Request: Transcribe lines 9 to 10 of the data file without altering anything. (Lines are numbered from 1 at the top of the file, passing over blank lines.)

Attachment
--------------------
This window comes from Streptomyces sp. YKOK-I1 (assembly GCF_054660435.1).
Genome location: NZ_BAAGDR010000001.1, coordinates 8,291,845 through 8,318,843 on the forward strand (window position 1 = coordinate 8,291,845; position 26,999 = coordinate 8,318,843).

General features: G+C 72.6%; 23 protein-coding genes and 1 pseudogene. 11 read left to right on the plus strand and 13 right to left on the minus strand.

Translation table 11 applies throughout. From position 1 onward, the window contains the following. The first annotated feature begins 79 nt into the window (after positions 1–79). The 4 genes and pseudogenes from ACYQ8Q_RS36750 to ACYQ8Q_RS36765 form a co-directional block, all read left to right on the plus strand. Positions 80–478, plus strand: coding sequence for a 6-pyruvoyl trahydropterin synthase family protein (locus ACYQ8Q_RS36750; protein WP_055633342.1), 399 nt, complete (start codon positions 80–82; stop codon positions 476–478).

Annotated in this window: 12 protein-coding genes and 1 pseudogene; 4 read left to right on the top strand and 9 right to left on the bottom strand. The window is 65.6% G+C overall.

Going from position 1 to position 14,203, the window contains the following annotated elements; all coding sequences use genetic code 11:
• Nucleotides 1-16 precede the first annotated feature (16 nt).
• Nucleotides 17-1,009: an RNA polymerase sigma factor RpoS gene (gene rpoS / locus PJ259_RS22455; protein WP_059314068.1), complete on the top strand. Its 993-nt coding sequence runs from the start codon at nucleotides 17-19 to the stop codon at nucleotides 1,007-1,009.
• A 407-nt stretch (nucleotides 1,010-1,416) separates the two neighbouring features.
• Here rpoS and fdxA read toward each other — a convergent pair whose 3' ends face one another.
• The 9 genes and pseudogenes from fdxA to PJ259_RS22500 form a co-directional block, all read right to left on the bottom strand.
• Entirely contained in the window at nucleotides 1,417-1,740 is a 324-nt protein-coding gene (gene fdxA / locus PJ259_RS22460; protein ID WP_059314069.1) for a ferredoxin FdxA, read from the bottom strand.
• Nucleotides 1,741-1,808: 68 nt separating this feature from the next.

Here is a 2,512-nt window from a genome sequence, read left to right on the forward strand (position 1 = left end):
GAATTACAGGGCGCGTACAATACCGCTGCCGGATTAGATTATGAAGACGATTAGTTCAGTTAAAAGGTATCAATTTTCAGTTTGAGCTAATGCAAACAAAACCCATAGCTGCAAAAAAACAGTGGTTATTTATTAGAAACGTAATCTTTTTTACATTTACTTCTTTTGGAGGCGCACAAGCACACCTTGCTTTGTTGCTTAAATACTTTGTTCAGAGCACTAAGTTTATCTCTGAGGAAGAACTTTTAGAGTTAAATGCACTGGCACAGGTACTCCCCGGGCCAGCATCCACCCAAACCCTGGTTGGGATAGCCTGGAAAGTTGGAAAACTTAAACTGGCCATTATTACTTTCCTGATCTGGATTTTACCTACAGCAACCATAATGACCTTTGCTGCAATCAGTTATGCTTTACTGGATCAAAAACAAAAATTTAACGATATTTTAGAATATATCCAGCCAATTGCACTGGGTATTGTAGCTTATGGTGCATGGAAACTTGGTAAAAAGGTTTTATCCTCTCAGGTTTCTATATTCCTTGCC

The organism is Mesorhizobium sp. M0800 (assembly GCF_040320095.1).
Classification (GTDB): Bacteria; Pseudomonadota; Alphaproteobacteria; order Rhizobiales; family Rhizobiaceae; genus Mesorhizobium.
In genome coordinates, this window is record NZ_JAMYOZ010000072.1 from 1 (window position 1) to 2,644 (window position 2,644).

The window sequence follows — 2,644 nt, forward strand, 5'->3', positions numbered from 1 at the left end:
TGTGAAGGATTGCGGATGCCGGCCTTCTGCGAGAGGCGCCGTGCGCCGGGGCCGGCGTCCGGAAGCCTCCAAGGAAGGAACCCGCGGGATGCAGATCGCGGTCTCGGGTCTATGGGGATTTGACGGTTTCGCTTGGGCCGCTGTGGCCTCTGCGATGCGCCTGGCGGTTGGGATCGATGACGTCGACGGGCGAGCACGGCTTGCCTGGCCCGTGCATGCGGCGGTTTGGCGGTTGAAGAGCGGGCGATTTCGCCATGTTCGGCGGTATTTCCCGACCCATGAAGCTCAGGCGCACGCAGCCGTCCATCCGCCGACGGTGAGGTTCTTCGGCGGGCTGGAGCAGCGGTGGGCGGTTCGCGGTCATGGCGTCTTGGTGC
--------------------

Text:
• A 407-nt stretch (nucleotides 1,010-1,416) separates the two neighbouring features.
• Here rpoS and fdxA read toward each other — a convergent pair whose 3' ends face one another.